Many of us know someone who has been injured or killed in an auto, truck, motorcycle or pedestrian accident
. An average of 110 people die each day in car crashes on U.S. roadways. Many auto accidents are caused by distracted drivers (talking on the phone or texting), while other accidents may be caused by drunk drivers or road construction. For many drivers and passengers, it is often not a matter of if, but when.
Such injuries and death often leave the victims and their families devastated and understandably confused about what to do next. Insurance companies often look out for their own best interest, not the policyholder’s (denied claims, bad faith, etc.). (See no-fault law for an explanation of no-fault insurance law in Michigan.)
Sam Serra at Serra & Isopi, P.C. can help you understand and navigate the complex details of your auto claim including your insurance policy, and all the issues that occur with uninsured or underinsured motorists who do not have sufficient coverage. Call Sam for a free phone consultation today. Remember there is no attorney fee unless we collect money for you.
First Party Benefits No-Fault Law
Michigan Auto No-Fault Law was designed to provide persons injured in an auto accident certain benefits regardless of fault called First Party Benefits. You and persons in your household can make a claim with the company that insures your vehicle for these benefits if injured in an auto accident, whether as a driver or passenger. Benefits include:
- Medical costs and expenses for treatment for your injuries
- Reimbursement for lost income for up to three years
- Reimbursement up to $20 a day for ordinary and necessary services you would have performed but had to hire someone else to do like cooking, cleaning, and lawn care
- Attendant care payments for someone to assist you in your house with medical care and assistance due to your injuries
- Payment for home modification and/or vehicle modification to accommodate you because of your disabilities
Third Party Benefits Motor Vehicle Injuries
As to the person who caused your injury, you are entitled to third party benefits. This is covered by that negligent person’s insurance on his or her vehicle. You can recover from that individual’s insurance company both economic and non-economic damages, including:
Uninsured and Underinsured Negligent Parties
In some cases, the driver of the car which causes the accident won’t be insured, or will have an inadequate amount of insurance. Michigan no fault policies will offer a certain amount of “uninsured motorist” coverage, which will entitle you to make a claim for your pain and suffering with your own insurance company. Some insurance providers also allow you to obtain “underinsured motorist” coverage, which will allow you to recover an additional amount if the at fault driver has inadequate coverage to reimburse you for your non-economic and excess economic loses. There are technical requirements for making underinsurance claims which, if violated, may prevent you from recovering benefits. You should read your policy carefully, and should contact an attorney to make a claim.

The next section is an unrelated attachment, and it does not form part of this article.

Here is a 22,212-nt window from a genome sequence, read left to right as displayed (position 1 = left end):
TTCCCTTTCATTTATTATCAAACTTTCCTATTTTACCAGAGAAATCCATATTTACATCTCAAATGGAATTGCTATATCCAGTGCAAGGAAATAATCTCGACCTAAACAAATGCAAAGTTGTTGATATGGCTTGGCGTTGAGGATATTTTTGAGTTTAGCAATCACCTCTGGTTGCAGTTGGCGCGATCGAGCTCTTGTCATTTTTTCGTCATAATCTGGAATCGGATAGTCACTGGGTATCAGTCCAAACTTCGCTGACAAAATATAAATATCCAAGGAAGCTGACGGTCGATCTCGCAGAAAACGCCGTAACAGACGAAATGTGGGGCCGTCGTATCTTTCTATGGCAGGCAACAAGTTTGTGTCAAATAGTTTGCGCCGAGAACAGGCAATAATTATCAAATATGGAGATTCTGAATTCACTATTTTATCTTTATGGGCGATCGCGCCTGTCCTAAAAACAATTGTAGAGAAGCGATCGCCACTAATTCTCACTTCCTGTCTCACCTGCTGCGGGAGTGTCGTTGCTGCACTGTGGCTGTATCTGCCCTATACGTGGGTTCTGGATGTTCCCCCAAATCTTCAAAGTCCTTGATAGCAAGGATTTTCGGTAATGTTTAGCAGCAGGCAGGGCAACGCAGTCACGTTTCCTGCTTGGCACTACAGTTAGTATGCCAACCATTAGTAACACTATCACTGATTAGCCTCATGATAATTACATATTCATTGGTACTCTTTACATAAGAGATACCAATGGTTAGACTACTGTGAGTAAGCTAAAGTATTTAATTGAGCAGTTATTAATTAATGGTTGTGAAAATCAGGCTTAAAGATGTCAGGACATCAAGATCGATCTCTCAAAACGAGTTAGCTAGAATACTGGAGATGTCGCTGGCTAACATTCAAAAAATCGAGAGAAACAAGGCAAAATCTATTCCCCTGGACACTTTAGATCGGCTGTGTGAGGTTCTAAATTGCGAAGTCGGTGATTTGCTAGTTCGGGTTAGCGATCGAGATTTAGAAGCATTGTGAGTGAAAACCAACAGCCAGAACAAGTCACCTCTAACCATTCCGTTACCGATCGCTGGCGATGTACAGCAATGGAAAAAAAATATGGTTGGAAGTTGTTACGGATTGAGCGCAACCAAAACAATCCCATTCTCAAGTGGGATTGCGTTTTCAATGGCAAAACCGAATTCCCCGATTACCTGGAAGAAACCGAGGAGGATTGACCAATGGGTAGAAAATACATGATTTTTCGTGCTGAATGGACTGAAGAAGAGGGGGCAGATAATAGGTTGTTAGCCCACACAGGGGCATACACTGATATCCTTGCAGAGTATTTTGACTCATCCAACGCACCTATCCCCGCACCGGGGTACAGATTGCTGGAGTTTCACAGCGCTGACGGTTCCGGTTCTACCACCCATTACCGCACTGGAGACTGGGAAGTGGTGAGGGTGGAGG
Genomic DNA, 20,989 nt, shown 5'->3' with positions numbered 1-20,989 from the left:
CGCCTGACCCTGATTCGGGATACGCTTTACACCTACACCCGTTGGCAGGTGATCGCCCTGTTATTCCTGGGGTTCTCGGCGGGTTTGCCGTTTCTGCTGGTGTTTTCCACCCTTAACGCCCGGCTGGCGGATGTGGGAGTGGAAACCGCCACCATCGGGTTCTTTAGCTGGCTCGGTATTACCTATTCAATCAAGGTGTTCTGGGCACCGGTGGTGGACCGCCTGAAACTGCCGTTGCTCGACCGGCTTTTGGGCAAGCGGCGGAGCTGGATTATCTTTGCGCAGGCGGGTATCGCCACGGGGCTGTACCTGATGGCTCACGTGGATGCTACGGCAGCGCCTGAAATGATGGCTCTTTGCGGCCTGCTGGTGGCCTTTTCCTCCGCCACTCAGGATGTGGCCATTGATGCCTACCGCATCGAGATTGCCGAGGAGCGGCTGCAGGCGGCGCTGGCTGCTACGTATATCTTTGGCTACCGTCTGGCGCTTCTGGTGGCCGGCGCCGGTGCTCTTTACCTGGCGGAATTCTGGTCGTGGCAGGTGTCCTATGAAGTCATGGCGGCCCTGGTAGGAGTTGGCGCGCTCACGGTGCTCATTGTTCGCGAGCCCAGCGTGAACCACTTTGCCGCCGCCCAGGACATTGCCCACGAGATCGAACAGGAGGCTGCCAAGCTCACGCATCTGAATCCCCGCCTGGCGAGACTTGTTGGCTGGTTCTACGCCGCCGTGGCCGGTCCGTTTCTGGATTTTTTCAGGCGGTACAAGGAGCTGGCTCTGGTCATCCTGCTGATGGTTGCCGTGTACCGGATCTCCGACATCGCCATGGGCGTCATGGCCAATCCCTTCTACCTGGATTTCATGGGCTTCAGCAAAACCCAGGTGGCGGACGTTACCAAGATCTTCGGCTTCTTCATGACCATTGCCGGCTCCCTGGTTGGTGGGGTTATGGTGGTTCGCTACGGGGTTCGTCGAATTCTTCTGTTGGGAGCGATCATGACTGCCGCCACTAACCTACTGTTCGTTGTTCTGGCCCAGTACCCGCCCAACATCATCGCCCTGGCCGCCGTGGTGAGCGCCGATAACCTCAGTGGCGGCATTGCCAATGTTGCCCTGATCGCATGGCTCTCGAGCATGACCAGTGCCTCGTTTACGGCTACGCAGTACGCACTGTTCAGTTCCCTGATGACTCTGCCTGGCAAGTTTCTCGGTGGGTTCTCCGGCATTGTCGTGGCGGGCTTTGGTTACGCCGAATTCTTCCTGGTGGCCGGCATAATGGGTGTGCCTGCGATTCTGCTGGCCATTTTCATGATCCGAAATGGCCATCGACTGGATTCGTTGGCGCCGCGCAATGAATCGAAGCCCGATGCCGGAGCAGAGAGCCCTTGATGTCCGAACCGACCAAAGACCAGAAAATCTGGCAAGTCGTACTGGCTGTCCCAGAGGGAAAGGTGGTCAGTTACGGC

Finding All Responsible Parties
In some cases, there will be people who may be sued beyond the at-fault driver. If the at-fault driver did not own the car, the owner of the car will typically also be liable for your damages. If the at-fault driver was impaired through the consumption of alcohol, it may be possible to bring a “dram shop” complaint against a business who served alcohol to the driver before the accident while he was visibly impaired. In some cases, it may be possible to bring an action alleging that a defect in the vehicle or the roadway caused or contributed to the accident.
Currently, there is a three-year time limit for personal injury motor vehicle claims against an at-fault driver(s). If the vehicle involved in the accident is owned by a municipality, the state or one of their departments, or driven by an employee while working for them, the time period to sue will be less and certain notices must be given soon after the accident or you can be precluded from suing. A highway defect case must ordinarily be filed within two years of the accident, but notice must be given to the governmental entity controlling that highway within 120 days of the date of the accident. If the at-fault driver was intoxicated, you may have a claim against the establishment the intoxicated driver was drinking at. This is called a Dram Shop case. You have two years to sue the dram shop defendant, but must give notice of the claim to the dram shop defendant within 120 days of hiring an attorney to bring the Dram Shop case. If you have to sue for your first party benefits, you have only one year from the date that the expense and/or wage loss occurred. If you are considering making a claim, you should consult with a lawyer as soon as possible after the accident, so as to avoid having your claim barred by the time limits, also known as the statute of limitations or notice provisions.